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May 4, 2017

The Chinese Coffee Market

The state of the Chinese Coffee and Cafe Market

By David Parnham

This year will be our third exciting survey, with results seeing significant trends appearing in the expanding local Chinese coffee and cafe marketplace. The Third Annual China Coffee Market Report is now available, with over 65 Questions in the survey. This year we can see many benchmarks for leading cafe businesses and the development of the Chinese coffee industry.

For us to best understand the expanding Chinese coffee market and its potential future, we must firstly understand its recent colourful coffee history; only then can we best appreciate the vast opportunity that the western style café can offer the Chinese coffee market.

A Chinese person drinks on average a mere three to five cups of coffee a year. Interestingly however, in a small town in south China’s Hainan province, this rises significantly to two hundred cups a year.

The statistics above, which are comparable to the world’s average of 240+ cups a year, has impressed international coffee dealers and franchised coffee/café brands who are seeking to take a share of the expanding local café market.

“I do not believe China will become the world’s largest coffee consumption market in the next couple of decades – only when the coffee industry changes its mindset on high retail coffee price per cup and its ‘coffee only available here’ approach. However, the fact is that there are more middle-income families, teenagers and the business community now in China. Because of this, there is more coffee being consumed overall,” Christina Wang, Editor for Café Culture Magazine said in October 2015.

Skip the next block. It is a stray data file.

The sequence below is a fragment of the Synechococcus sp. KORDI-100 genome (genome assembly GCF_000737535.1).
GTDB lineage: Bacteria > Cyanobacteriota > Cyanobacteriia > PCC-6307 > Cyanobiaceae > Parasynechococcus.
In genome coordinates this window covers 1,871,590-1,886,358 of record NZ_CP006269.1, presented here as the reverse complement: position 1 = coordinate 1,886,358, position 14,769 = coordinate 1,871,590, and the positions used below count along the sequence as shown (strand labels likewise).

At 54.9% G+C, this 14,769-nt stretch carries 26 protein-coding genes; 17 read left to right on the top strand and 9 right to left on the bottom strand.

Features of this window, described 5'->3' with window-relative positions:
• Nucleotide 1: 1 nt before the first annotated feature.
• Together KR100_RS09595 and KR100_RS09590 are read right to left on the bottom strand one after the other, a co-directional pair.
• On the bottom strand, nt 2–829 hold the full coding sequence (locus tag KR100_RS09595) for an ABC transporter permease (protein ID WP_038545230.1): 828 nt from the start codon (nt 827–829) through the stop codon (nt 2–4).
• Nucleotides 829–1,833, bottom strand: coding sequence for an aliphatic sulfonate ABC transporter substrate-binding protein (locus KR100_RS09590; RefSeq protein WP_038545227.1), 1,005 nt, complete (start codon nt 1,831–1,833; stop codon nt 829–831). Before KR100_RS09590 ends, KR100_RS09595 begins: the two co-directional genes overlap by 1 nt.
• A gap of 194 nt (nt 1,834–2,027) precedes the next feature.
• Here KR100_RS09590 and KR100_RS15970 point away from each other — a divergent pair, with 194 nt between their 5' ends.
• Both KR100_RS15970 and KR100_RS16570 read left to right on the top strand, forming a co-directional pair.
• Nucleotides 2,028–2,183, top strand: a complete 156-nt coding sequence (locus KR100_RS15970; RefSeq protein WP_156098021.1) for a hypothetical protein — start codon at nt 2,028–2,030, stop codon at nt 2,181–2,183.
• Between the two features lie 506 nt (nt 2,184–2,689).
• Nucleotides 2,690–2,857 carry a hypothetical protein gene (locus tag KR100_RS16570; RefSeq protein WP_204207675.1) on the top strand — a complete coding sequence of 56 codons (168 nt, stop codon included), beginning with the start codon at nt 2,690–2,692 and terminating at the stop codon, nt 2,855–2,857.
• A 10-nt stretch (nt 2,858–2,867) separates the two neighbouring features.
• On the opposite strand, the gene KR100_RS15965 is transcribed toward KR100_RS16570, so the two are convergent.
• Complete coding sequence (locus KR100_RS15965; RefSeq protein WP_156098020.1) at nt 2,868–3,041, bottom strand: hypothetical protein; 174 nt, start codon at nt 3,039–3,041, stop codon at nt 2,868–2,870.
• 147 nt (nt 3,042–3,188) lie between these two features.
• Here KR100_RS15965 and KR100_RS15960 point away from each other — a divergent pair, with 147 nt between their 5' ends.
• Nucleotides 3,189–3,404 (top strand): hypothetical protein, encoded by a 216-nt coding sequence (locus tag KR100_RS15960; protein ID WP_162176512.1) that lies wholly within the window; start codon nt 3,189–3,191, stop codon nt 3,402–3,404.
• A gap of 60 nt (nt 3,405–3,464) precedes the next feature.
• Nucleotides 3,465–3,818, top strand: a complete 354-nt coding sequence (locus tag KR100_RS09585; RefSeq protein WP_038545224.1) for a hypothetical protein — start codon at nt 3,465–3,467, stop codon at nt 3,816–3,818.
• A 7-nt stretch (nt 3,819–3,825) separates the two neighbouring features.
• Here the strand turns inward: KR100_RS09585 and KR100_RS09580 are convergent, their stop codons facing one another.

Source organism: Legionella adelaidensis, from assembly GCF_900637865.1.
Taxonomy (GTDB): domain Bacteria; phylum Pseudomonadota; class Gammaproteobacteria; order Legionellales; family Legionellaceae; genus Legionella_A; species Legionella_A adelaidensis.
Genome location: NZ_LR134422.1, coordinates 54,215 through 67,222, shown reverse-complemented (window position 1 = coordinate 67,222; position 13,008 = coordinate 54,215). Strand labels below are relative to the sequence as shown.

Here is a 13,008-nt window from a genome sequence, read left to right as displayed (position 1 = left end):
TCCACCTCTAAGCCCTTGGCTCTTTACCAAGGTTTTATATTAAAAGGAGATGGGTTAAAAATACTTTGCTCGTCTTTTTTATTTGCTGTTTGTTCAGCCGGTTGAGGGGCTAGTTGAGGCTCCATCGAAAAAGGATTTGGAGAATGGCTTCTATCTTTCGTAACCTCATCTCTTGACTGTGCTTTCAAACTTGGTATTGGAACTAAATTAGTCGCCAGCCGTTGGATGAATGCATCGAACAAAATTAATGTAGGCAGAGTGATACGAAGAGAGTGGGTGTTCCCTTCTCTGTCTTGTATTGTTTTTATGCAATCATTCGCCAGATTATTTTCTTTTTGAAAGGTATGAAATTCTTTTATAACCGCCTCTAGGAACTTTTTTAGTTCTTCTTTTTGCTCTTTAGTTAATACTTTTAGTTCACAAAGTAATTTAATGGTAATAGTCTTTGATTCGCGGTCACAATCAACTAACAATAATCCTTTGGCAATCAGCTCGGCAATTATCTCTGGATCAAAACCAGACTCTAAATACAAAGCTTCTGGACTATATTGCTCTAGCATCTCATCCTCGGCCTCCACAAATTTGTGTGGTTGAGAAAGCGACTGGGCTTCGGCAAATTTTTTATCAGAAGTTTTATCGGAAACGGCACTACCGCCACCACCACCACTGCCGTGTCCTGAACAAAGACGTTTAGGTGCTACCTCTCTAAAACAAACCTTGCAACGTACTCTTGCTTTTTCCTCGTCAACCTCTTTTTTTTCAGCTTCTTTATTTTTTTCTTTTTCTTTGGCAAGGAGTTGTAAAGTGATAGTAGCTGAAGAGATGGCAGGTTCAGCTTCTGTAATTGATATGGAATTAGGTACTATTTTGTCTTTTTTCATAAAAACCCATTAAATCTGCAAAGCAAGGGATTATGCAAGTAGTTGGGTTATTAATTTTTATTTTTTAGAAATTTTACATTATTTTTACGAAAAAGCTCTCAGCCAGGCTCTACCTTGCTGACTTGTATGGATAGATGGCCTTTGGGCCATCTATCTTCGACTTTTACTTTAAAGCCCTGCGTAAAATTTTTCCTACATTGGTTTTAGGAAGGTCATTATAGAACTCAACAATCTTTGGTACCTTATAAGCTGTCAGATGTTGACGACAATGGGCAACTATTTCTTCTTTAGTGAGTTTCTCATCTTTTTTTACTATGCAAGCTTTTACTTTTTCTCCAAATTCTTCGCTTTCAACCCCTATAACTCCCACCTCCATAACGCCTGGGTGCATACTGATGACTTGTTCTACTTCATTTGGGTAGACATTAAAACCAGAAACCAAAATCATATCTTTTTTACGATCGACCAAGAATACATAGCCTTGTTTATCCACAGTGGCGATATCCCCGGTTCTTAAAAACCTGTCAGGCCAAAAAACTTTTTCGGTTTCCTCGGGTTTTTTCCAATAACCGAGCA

Let’s understand what is possible in China, as we head towards 2020. In Fushan, a small town in Chengmai county of Hainan, local farmers started growing coffee in the early 1930s, nurturing a strong coffee culture. Nearly 100 companies from different countries have opened outlets to promote their brands in this subtropical town.

2014 data from the China Coffee Association Beijing (CCAB) showed that coffee consumption growth in the country is increasing at an annual rate of 15% p.a. It is important to note, however, that this 15% is about seven times more than the average world growth rate.

According to the CCAB, the figure may continue to expand at a pace of 15-20% annually, while in 2016 the average China Café Market grew a steady +15%, versus 2015 – thus making China the most attractive coffee consumption market growth opportunity by 2020.

INVEST IN YOUR OWN CAFÉ BUSINESS VIA CONSUMER COFFEE EDUCATION
We urge the Chinese coffee/café industry (and all other countries for that matter) to develop the market via education and sharing coffee knowledge.

Here are just three successful examples from leading elite cafés to consider:
1st – When a customer enters your café and orders an Americano/long black, you could try upselling to a more specialised black coffee brew method such as pour over filter, syphon or Aero Press. This action can then lead to educate your consumer through coffee knowledge, with the use of experienced café barista staff.

2nd – Practice, practice, PRACTICE latte art designs and offer these to your white coffee consumers. Remember, 80+% of all good latte art served in cafés is shared by Millennials and Gen-Y people on social media, which leads to promoting your business and potentially more customers.